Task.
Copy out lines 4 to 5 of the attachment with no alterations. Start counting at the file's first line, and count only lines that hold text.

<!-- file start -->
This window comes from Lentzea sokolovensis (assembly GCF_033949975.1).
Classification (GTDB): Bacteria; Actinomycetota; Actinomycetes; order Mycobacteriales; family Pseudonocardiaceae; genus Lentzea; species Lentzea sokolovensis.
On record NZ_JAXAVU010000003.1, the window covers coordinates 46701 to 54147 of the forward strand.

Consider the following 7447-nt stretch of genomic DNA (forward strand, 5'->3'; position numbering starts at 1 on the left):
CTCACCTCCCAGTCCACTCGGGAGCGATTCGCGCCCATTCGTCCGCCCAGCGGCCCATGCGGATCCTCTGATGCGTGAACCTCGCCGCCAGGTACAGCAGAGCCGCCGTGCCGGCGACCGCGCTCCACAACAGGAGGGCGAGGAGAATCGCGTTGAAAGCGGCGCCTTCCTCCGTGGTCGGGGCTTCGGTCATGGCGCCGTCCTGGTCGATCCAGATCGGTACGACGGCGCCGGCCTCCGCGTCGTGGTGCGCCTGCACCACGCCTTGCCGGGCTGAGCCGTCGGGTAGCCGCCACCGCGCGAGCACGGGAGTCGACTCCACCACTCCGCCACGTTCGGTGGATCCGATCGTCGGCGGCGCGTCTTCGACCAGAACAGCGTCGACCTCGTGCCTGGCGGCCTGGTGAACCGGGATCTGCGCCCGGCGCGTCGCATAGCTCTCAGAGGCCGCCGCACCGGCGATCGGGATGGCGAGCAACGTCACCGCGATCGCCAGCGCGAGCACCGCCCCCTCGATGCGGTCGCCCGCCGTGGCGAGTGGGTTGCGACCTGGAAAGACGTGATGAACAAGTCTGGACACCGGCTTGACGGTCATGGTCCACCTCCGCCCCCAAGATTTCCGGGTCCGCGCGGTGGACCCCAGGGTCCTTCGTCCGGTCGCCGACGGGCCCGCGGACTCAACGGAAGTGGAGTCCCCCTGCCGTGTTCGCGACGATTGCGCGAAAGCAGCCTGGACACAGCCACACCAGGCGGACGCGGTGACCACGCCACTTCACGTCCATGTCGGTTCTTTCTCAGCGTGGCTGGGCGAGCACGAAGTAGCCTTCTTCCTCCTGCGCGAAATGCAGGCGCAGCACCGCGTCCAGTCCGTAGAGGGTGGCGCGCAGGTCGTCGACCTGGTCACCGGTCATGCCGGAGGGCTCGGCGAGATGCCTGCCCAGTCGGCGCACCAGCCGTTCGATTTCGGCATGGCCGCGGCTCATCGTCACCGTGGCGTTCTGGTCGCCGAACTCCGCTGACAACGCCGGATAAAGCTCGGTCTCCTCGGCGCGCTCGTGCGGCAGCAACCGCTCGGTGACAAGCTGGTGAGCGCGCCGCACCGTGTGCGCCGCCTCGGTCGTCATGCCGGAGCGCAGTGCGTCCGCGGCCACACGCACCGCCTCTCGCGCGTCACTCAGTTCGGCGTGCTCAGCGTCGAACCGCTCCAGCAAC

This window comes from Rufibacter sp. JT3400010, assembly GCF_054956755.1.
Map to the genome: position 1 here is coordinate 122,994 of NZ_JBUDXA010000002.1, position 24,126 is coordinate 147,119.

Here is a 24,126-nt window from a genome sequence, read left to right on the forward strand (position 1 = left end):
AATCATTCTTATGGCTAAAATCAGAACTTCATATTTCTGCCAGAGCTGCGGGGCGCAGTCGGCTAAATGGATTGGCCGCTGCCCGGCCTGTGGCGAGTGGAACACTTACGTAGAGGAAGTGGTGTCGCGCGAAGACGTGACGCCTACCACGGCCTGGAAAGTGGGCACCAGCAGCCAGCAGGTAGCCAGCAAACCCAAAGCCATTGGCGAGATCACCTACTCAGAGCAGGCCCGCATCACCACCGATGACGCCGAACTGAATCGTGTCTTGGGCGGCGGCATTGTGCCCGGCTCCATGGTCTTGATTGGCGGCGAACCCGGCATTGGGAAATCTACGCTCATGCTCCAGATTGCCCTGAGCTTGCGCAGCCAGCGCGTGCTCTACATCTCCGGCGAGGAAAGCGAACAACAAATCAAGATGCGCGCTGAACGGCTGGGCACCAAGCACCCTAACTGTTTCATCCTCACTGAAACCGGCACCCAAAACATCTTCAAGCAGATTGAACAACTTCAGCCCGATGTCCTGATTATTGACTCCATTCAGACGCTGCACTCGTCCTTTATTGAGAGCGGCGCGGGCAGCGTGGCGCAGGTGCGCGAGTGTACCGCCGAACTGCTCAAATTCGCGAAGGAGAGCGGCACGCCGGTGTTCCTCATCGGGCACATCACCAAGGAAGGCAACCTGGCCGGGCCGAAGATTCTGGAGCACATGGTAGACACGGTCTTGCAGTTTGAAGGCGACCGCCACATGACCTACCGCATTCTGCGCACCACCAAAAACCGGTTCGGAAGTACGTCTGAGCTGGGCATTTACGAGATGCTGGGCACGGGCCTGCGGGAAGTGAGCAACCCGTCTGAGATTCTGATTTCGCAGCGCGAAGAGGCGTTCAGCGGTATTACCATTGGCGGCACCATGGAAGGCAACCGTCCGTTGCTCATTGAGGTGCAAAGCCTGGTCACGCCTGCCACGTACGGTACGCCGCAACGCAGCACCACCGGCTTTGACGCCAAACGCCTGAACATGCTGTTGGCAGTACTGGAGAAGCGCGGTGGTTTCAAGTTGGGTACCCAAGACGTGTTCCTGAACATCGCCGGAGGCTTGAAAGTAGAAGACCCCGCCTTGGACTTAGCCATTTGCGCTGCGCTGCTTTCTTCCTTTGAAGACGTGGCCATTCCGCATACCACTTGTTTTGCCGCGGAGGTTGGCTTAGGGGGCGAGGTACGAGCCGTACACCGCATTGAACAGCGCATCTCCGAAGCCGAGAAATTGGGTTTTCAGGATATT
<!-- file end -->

Consider the following 7447-nt stretch of genomic DNA (forward strand, 5'->3'; position numbering starts at 1 on the left):
CTCACCTCCCAGTCCACTCGGGAGCGATTCGCGCCCATTCGTCCGCCCAGCGGCCCATGCGGATCCTCTGATGCGTGAACCTCGCCGCCAGGTACAGCAGAGCCGCCGTGCCGGCGACCGCGCTCCACAACAGGAGGGCGAGGAGAATCGCGTTGAAAGCGGCGCCTTCCTCCGTGGTCGGGGCTTCGGTCATGGCGCCGTCCTGGTCGATCCAGATCGGTACGACGGCGCCGGCCTCCGCGTCGTGGTGCGCCTGCACCACGCCTTGCCGGGCTGAGCCGTCGGGTAGCCGCCACCGCGCGAGCACGGGAGTCGACTCCACCACTCCGCCACGTTCGGTGGATCCGATCGTCGGCGGCGCGTCTTCGACCAGAACAGCGTCGACCTCGTGCCTGGCGGCCTGGTGAACCGGGATCTGCGCCCGGCGCGTCGCATAGCTCTCAGAGGCCGCCGCACCGGCGATCGGGATGGCGAGCAACGTCACCGCGATCGCCAGCGCGAGCACCGCCCCCTCGATGCGGTCGCCCGCCGTGGCGAGTGGGTTGCGACCTGGAAAGACGTGATGAACAAGTCTGGACACCGGCTTGACGGTCATGGTCCACCTCCGCCCCCAAGATTTCCGGGTCCGCGCGGTGGACCCCAGGGTCCTTCGTCCGGTCGCCGACGGGCCCGCGGACTCAACGGAAGTGGAGTCCCCCTGCCGTGTTCGCGACGATTGCGCGAAAGCAGCCTGGACACAGCCACACCAGGCGGACGCGGTGACCACGCCACTTCACGTCCATGTCGGTTCTTTCTCAGCGTGGCTGGGCGAGCACGAAGTAGCCTTCTTCCTCCTGCGCGAAATGCAGGCGCAGCACCGCGTCCAGTCCGTAGAGGGTGGCGCGCAGGTCGTCGACCTGGTCACCGGTCATGCCGGAGGGCTCGGCGAGATGCCTGCCCAGTCGGCGCACCAGCCGTTCGATTTCGGCATGGCCGCGGCTCATCGTCACCGTGGCGTTCTGGTCGCCGAACTCCGCTGACAACGCCGGATAAAGCTCGGTCTCCTCGGCGCGCTCGTGCGGCAGCAACCGCTCGGTGACAAGCTGGTGAGCGCGCCGCACCGTGTGCGCCGCCTCGGTCGTCATGCCGGAGCGCAGTGCGTCCGCGGCCACACGCACCGCCTCTCGCGCGTCACTCAGTTCGGCGTGCTCAGCGTCGAACCGCTCCAGCAAC